The pine beetle has devastated Colorado’s forests, but dead wood supply presents opportunity |

The pine beetle has devastated Colorado’s forests, but dead wood supply presents opportunity

Deepan Dutta
Summit Daily
A logging truck delivers timber to the lumber mill in Montrose on July 10, 2013.
Summit Daily File

Over the past few decades, the mountain pine beetle has devastated a fifth of all Colorado forestland. Summit, Eagle and Grand counties were among the hardest hit, with thousands of acres of forest wiped out. But opportunity has arisen from their ashen remains, as local lumber and alternative energy industries have been able to make good use of wood from these blighted forests.

The Colorado State Forest Service estimated that the mountain pine beetle killed an eye-popping 3.4 million acres of forest. That’s about 800 million dead trees standing as potential fuel for the next wildfire to hit the state.

Ryan McNertney, a forester for the CSFS Granby District, said that the dead trees have ironically given a new lease on life to living ones.

“These dead trees,” McNertney said, “have provided a large supply of available timber that these local mills utilized to sustain their industry that typically would have come from green, or live, trees until this epidemic came through.”

The CSFS estimates that a third of Colorado’s roughly 100 sawmills use beetle-killed trees for wood products. That lumber is used in a variety of different wood products, such as furniture, flooring, house frames, fencing material and as fuel for wood-burning stoves. The beetle-killed lumber is the same quality and just as useful as “live” lumber.

“Beetle-killed lumber is fine to use,” McNertney said. “Some people see blue staining, which is a fungus, as a negative, but it has no impact on the structural viability of the wood product.”

Bill Jackson, a forest ranger with the Dillon Ranger District, said that finding uses for the beetle-killed trees encourages clearing of dead forestland, which is critical for forest health and human safety.

“Around Summit County,” Jackson said, “we’re primarily cutting trees to create buffers around communities from wildfire, at the same time to regenerate new forest.”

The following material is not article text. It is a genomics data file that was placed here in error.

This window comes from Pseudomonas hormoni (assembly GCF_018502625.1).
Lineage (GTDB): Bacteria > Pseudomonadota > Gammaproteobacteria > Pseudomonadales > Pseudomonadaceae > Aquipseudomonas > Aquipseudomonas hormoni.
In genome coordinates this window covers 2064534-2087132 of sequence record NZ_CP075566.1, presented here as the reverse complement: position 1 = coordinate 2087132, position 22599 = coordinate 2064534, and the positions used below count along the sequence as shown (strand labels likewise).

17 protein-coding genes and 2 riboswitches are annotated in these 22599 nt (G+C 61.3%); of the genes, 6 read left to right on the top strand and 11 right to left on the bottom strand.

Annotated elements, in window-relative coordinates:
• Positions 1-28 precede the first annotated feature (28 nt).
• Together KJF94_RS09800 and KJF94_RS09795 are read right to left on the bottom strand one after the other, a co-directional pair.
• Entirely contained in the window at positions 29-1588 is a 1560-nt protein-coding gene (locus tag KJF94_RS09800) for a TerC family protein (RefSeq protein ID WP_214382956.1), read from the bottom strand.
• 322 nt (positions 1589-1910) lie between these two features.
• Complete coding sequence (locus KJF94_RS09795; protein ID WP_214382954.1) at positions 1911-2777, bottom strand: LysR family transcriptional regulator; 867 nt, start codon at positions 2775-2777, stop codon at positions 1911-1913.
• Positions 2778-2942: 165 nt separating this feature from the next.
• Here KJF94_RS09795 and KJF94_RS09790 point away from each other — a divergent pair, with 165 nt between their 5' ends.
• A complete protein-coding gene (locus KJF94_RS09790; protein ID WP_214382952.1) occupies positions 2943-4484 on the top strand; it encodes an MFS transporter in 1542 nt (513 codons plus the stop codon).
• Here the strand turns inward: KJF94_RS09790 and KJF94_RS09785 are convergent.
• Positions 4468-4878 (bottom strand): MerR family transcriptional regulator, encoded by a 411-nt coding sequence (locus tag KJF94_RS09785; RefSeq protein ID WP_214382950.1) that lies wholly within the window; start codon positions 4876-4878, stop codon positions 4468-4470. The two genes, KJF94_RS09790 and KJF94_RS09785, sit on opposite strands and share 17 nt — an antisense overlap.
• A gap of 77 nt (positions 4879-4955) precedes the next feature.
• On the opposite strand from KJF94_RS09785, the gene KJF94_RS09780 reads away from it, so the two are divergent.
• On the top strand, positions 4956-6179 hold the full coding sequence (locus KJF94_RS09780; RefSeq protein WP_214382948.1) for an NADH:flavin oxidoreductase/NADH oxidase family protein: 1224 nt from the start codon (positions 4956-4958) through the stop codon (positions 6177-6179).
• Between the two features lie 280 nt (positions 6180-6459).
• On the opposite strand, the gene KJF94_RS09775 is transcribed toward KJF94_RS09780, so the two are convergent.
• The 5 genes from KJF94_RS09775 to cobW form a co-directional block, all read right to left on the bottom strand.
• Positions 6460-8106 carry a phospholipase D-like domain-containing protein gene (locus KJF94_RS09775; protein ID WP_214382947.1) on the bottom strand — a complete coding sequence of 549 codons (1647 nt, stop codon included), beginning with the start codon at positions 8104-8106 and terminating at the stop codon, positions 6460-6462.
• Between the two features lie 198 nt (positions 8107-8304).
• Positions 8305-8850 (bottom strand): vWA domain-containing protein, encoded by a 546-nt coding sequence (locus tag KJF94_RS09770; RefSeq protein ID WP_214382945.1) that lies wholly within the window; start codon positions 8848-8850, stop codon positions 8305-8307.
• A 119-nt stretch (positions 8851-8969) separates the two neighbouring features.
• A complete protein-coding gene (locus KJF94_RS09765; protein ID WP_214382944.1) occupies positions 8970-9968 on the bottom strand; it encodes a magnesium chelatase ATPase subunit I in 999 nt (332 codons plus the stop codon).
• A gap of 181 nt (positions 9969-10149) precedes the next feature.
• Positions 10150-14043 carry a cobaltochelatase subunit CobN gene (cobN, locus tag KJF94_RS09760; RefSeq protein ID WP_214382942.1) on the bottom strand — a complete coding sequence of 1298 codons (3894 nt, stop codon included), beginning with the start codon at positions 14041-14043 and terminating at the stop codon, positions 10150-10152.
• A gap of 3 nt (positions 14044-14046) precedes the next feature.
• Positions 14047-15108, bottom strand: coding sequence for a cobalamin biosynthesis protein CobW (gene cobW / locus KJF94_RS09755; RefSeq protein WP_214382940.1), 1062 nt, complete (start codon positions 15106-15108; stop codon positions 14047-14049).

Molly Pitts, programs manager for the Intermountain Forest Association, a lumber industry lobbying organization, said the industry is doing its part to help with the fallout from the epidemic.

“Given that the spruce beetle has heavily impacted over 1.78 million acres of spruce forests in Colorado,” Pitts said, “it is important that we continue to maximize salvage efforts across the state before the wood deteriorates and is no longer usable.”

Pitts added that the bounty of dead lumber translates to more work and more jobs.

“Colorado’s forest product companies employ or contract 1,200 loggers, truckers and mill workers and produce products valued at more than $86 million annually. The majority of the wood currently being utilized is dead and was killed by bark beetles.”

There’s another interesting use for the beetle-killed wood: energy.

“The majority of the wood that comes from Summit County actually goes to the biomass plant out in Gypsum,” Jackson said, referring to the Eagle Valley Clean Energy plant in Gypsum. “The plant uses those dead trees and other organic material as fuel to produce electricity for residents in Eagle County.”

However, in a press release announcing the 2017 Report on the Health of Colorado’s Forests, the CSFS noted that the lumber industry in Colorado is not large enough to process the overwhelming number of dead trees that need to be cleared.

“(T)he majority of Colorado’s mills are smaller operations,” the release noted, “and the state still lacks the wood utilization capacity necessary to fully address the broad scope of forest management needs.”

The CSFS said it would continue to work with local partners to find ways to make use of beetle-killed trees while the agency faces the daunting challenge of keeping Colorado’s forests safe and healthy with an ever-shrinking budget.

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